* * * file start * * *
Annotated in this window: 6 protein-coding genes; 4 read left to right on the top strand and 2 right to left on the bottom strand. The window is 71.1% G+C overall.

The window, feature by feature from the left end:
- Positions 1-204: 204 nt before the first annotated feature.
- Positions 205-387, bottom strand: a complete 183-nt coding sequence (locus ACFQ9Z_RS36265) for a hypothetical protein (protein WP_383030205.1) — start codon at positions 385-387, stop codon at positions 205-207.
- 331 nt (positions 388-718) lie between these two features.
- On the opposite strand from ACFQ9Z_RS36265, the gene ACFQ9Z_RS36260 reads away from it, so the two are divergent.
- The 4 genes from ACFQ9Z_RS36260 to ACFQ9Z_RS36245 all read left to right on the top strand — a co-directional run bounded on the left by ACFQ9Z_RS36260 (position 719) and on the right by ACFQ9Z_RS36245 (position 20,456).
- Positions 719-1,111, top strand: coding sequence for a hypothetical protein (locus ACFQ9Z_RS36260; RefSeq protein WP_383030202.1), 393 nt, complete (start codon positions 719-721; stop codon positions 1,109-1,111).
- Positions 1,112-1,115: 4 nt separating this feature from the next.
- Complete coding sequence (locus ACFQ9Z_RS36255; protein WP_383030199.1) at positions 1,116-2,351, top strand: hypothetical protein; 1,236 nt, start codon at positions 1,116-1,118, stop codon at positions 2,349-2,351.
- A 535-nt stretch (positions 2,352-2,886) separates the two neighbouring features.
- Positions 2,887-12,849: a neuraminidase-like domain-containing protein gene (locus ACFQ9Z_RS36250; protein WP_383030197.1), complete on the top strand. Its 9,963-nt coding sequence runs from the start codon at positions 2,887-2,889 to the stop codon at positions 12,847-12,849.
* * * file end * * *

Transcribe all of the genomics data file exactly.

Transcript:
Annotated in this window: 6 protein-coding genes; 4 read left to right on the top strand and 2 right to left on the bottom strand. The window is 71.1% G+C overall.

The window, feature by feature from the left end:
- Positions 1-204: 204 nt before the first annotated feature.
- Positions 205-387, bottom strand: a complete 183-nt coding sequence (locus ACFQ9Z_RS36265) for a hypothetical protein (protein WP_383030205.1) — start codon at positions 385-387, stop codon at positions 205-207.
- 331 nt (positions 388-718) lie between these two features.
- On the opposite strand from ACFQ9Z_RS36265, the gene ACFQ9Z_RS36260 reads away from it, so the two are divergent.
- The 4 genes from ACFQ9Z_RS36260 to ACFQ9Z_RS36245 all read left to right on the top strand — a co-directional run bounded on the left by ACFQ9Z_RS36260 (position 719) and on the right by ACFQ9Z_RS36245 (position 20,456).
- Positions 719-1,111, top strand: coding sequence for a hypothetical protein (locus ACFQ9Z_RS36260; RefSeq protein WP_383030202.1), 393 nt, complete (start codon positions 719-721; stop codon positions 1,109-1,111).
- Positions 1,112-1,115: 4 nt separating this feature from the next.
- Complete coding sequence (locus ACFQ9Z_RS36255; protein WP_383030199.1) at positions 1,116-2,351, top strand: hypothetical protein; 1,236 nt, start codon at positions 1,116-1,118, stop codon at positions 2,349-2,351.
- A 535-nt stretch (positions 2,352-2,886) separates the two neighbouring features.
- Positions 2,887-12,849: a neuraminidase-like domain-containing protein gene (locus ACFQ9Z_RS36250; protein WP_383030197.1), complete on the top strand. Its 9,963-nt coding sequence runs from the start codon at positions 2,887-2,889 to the stop codon at positions 12,847-12,849.